I was asked a question this week about what qualifies as “finished” basement area in a home. An agent was going to list a home and the basement area had some partitioned sheetrock walls in the basement. The homeowner wanted to count this as finished area, so the agent wanted to get clarification on how this would be considered in an appraisal.
Even though some homeowners may use a semi-finished area as a recreation room or bedroom there are certain criteria that the area should meet to be considered as finished livable area. Lets take a look at how the appraiser will look at the basement area to determine if it will be given consideration.
It is heated and cooled? One of the main criteria that an appraiser looks at is whether the room(s) in question are heated and cooled with the same type of system as the rest of the home. If the rest of the home has a central heating and cooling unit then the basement should have a similar system. You must also look at what is typical within the market the home is located in. If the general public, including potential buyers, expects a finished basement to be heated and cooled with a central HVAC system then this will be the measuring stick the appraiser will use with the subject property. A window unit A/C and wall heater will not due in this scenario.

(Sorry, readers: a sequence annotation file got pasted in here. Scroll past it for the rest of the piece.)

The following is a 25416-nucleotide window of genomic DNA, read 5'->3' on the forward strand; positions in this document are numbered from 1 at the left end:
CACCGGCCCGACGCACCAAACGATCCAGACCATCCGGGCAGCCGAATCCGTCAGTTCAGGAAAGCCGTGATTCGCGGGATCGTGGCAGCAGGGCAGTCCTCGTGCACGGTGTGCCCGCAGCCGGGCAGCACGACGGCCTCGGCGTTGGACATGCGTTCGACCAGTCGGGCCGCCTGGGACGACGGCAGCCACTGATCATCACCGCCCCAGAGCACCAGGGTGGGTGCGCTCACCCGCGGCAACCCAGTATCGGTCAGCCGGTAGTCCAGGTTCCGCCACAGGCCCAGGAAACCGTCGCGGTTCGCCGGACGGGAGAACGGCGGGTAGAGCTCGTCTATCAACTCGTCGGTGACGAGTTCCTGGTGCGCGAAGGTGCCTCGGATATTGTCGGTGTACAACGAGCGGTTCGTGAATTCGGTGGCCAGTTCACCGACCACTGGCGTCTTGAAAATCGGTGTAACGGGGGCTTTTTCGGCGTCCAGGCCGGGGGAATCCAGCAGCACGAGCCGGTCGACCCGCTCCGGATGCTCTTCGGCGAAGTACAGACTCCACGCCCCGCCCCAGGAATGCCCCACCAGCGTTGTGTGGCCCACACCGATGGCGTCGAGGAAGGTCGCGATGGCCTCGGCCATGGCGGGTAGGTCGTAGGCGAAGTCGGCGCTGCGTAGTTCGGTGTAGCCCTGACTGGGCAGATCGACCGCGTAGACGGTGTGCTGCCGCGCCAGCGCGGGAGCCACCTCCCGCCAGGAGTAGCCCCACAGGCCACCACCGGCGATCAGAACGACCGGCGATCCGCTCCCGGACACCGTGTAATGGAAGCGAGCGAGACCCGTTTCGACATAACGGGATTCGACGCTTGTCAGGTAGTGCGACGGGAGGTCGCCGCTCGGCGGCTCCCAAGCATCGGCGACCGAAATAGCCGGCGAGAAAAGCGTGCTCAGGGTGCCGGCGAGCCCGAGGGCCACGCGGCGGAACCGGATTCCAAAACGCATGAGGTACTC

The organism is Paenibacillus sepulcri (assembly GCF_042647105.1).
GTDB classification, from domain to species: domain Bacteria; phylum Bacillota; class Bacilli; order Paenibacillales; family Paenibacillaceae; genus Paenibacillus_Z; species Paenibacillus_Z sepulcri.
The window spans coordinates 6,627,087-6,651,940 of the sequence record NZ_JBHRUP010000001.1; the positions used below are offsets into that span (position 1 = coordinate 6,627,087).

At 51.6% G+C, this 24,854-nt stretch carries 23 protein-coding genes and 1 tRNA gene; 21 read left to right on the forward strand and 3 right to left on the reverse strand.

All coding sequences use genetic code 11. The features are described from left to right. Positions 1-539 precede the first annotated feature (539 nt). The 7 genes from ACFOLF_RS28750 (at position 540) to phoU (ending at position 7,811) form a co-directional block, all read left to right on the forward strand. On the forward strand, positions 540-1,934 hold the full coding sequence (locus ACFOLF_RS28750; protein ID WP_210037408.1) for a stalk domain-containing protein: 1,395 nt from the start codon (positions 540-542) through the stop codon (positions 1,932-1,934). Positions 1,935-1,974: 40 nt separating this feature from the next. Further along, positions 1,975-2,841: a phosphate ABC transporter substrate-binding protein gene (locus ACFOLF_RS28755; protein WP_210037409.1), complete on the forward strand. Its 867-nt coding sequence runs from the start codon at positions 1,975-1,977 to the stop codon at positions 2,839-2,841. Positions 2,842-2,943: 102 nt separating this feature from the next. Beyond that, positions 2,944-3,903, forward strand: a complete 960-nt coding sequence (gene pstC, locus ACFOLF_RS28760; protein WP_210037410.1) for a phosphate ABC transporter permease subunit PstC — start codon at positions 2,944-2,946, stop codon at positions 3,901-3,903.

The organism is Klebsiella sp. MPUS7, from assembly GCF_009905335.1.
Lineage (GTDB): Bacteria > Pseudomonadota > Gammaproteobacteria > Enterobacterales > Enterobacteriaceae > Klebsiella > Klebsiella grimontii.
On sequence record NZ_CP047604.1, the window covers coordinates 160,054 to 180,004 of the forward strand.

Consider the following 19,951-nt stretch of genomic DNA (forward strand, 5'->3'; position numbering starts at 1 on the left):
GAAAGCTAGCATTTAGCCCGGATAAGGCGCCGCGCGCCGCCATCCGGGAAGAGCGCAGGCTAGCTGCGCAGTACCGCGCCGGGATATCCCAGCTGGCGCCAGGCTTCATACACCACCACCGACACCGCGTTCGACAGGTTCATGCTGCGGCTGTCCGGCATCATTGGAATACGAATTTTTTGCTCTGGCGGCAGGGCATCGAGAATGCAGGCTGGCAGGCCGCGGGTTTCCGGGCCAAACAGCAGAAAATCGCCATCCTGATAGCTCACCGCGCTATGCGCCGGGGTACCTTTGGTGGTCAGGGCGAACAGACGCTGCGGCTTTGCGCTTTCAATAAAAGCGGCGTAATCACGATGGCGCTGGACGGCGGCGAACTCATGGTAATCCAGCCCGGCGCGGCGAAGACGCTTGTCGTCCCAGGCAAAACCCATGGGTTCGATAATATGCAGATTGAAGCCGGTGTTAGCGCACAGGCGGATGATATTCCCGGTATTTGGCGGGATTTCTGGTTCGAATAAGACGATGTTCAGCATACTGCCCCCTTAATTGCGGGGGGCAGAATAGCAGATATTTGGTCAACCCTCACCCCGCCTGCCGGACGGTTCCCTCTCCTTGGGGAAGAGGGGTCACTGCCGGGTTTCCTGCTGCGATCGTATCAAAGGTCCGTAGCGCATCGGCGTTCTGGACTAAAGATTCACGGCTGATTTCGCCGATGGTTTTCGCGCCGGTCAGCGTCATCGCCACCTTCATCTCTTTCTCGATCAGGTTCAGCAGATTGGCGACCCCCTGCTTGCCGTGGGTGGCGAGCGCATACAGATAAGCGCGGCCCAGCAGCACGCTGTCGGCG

Is the quality of finish similar to the rest of the house? I have appraised homes where the owners kept the concrete block walls and floors in the basement, and painted them. This degree of finish would not typically be considered comparable to the rest of the home, which usually has sheet rock walls and floor finishes of carpet, wood, tile, or vinyl. At other times the basement would have acceptable floors and walls but the ceiling may consist of exposed beams and rafters that are painted. In some areas this is an acceptable building style and it would be considered as finished area, that is of course if it is heated and cooled.
How do you access the basement? This point is not as important as the previous two, however it may affect how much value is given to the area. Obviously if you have access to the basement from inside the house it is going to provide a more functional floor plan, as opposed to going into the area through the basement only. The majority of homes I have appraised that have a basement provide access to the basement level through interior stairs, however I have heard of older homes that require you to go into the basement from a basement level door in order to gain access to the finished area.
The above requirements make it pretty clear as to what qualifies as finished basement area. Do you have any questions about basements and how appraisers look at them? Leave me a comment I would like to hear your thoughts.